Amerland discusses the disruptive impact of being able to broadcast live video shows with very little cost, either in setup or production. As Internet bandwidth increased, easy-to-use video platforms emerged, with YouTube as far-and-above the chief of all. In one generation we have moved from television as the only means of video broadcasting, to live online video. Because of TV’s high barriers to entry (production costs and complexities, the high cost of buying time on available channels), only larger brands could afford to play, especially at the national or global levels.
In the past few years we have seen the emergence of online video making stars of people and brands who could never afford television. The first step in that direction came with low cost video tape (and later digital) cameras, along with desktop computer software that allowed anyone to do professional editing. Then came YouTube, which provided a media outlet for these videos that was free, easy to use, and tied directly to the world’s largest search engine (Google), making promotion a snap.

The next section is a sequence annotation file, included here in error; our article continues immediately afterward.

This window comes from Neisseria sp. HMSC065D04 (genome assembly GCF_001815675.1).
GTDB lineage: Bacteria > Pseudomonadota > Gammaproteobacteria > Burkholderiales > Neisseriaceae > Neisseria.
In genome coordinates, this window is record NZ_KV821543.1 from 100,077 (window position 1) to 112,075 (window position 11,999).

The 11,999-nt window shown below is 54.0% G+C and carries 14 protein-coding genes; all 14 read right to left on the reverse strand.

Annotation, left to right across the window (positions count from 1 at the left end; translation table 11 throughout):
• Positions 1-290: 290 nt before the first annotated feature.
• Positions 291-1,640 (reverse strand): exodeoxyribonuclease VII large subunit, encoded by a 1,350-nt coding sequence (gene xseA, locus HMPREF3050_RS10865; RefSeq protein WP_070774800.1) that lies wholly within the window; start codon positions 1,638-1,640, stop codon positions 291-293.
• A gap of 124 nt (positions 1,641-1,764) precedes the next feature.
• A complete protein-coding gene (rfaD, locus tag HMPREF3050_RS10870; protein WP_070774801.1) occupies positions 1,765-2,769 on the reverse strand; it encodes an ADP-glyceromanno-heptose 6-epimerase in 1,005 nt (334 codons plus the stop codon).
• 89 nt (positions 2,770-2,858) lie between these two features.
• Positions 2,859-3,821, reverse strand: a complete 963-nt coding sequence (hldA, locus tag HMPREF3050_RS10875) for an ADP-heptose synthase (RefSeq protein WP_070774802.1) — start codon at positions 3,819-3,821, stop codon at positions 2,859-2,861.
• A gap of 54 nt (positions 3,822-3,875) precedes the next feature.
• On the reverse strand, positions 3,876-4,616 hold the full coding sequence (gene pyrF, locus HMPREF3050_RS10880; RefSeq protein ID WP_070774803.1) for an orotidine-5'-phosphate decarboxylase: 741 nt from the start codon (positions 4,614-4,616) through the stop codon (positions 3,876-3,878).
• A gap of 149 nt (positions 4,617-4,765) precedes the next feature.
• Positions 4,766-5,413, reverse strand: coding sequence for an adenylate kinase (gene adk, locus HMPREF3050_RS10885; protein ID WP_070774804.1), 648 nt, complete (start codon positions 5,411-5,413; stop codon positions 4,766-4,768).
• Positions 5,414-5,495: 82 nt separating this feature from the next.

Those who follow David Amerland on Google+ know that in addition to being a knowledgeable technologist and marketer, David more than hold his own in discussions of the sociological implications of technology. Among the topics discussed in Google+ Hangouts for Business are:
- How Hangouts fulfil the failed promise of past efforts such as public access TV.
- How Hangouts leverage the power of the personal. (Real estate agents have always understood this, putting their faces in all their ads and promotions).
- Integration of Hangouts into real world interaction (Topshops, Bincer at SXSW).
- The importance of the human connection through things like eye contact, facial expressions, and body language.
- The power of building empathy and trust through authenticity, and establishing an identity.
Philosophical, Prophetic…and Also Practical